“My room is dirty and I have to clean it right now,” Victor said, almost sure he was in the middle of a mental break. He looked over to his dresser and knocked over a scented candle near the edge. They all looked down at it, Makkachin included, shocked at what he had done. “You have to go.” He said it once more and then a couple more times to himself.
The man gathered his things and made his way out, looking back at him like he’d lost his mind. Victor didn’t really mind.
Once he was gone, he took a hot shower and dressed in his fuzziest pair of pajamas. He stripped his bed of its sheets and started over with new clean ones. Then he cleaned up the candle and the clothes and fed himself a croissant before taking a seat at the foot of his bed. All of the lights were off. He should have been asleep. But he couldn’t. He wanted to be held.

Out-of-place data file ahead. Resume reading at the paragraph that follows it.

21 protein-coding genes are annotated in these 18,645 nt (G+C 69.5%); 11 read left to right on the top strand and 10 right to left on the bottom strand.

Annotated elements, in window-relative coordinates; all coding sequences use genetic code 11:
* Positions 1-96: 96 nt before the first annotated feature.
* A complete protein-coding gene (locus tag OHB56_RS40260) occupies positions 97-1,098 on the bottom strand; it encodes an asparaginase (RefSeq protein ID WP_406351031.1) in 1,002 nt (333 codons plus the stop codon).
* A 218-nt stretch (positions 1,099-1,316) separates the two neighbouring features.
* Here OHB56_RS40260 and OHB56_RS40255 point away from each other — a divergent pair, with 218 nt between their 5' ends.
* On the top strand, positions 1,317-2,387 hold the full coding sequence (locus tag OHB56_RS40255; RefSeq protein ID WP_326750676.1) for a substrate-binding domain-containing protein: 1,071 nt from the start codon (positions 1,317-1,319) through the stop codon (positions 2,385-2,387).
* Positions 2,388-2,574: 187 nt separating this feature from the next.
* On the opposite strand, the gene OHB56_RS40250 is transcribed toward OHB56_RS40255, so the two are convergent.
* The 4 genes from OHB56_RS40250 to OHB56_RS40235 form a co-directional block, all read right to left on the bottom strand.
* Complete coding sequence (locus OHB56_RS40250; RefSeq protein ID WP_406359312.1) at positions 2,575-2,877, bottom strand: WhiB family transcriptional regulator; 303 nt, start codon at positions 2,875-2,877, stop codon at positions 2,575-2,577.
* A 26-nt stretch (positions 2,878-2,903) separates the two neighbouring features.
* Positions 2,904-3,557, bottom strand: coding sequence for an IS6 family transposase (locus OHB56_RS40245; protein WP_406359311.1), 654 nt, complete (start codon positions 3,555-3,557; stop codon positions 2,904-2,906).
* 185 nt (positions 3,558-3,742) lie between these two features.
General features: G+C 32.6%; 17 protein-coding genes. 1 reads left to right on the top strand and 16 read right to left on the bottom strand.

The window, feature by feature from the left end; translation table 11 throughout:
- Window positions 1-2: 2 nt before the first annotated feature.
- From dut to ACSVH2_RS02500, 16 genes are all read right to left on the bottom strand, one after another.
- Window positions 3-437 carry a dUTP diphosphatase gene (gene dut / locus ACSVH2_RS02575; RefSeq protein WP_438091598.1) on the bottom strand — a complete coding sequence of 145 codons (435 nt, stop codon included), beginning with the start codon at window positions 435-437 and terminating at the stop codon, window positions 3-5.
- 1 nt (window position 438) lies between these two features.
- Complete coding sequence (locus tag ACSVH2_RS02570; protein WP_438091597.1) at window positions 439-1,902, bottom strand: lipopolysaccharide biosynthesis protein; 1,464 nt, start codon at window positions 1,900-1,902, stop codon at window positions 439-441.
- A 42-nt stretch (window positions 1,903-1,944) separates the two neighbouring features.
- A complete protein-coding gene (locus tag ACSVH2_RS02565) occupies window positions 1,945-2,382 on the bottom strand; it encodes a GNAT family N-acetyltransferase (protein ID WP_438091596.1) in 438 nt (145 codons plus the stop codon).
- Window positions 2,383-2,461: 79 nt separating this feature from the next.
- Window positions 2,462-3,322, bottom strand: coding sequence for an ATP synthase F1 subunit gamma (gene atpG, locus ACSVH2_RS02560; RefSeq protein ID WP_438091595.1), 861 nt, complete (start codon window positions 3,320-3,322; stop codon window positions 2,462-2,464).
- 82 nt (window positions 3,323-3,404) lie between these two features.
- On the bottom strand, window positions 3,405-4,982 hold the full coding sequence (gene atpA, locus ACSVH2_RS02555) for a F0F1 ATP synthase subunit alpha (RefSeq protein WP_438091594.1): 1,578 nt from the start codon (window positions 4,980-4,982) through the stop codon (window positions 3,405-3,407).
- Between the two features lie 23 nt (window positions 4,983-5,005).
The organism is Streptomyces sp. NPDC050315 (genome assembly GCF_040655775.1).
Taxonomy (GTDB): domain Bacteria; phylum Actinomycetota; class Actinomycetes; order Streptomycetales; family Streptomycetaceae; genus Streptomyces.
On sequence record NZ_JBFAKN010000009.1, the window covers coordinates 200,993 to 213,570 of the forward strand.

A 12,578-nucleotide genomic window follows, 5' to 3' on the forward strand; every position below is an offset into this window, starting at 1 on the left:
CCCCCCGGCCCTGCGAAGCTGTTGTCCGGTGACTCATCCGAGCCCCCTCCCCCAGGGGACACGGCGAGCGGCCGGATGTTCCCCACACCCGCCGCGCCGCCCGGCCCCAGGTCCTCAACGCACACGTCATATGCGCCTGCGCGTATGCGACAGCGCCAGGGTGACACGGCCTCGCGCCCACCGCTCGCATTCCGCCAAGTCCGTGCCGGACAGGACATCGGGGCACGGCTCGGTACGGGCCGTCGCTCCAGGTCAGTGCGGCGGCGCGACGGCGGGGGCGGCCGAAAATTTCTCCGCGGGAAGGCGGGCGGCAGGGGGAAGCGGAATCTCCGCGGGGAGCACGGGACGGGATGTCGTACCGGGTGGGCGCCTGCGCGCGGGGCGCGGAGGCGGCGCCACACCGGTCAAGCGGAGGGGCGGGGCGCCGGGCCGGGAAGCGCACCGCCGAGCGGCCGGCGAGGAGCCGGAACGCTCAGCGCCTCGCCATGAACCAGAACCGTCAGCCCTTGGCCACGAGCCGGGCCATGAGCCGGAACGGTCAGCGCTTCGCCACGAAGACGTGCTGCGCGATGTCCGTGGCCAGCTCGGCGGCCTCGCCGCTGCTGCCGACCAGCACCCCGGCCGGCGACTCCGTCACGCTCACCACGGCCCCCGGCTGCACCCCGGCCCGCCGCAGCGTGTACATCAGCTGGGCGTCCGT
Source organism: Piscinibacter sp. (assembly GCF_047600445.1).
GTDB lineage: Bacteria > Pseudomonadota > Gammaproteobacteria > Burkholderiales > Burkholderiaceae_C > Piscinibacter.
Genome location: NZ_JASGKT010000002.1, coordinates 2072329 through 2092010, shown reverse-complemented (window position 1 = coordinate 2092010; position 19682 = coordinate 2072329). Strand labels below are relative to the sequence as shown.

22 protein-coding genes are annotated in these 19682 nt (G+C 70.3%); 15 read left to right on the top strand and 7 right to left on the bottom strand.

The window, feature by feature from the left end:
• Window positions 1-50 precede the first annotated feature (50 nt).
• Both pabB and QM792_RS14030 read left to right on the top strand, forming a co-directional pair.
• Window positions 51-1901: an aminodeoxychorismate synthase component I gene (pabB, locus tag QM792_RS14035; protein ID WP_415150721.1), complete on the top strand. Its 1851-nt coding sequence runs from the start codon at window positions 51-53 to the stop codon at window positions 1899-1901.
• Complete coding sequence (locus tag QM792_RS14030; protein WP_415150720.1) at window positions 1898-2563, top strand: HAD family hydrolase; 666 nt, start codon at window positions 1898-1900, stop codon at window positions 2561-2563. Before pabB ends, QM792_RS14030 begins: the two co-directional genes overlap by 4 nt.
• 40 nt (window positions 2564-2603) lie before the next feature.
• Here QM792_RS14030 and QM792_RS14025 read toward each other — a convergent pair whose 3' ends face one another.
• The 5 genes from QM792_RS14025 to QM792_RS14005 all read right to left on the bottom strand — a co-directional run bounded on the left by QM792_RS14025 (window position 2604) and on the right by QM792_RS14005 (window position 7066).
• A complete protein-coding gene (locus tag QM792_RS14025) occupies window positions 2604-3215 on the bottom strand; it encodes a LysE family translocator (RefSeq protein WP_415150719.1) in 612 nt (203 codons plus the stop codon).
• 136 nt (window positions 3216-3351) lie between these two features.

Victor opened one of the windows in his room, regardless of how cold it was and stood in front of it. He braced the cold. Took it in through his nose and let it leave through his mouth. He did that as long as Makkachin let him, before closing the window again and dragging himself into bed. Victor pulled his girl close to him, burying his hands in her soft fur and letting out hurdled breaths in between sobs.
“We’ll try again tomorrow,” he said more to himself than to her. “And the next day and the next after that until something feels right.” When Makkachin looked back at him with her big brown eyes, he couldn't help but smile. “Until then, I have you.”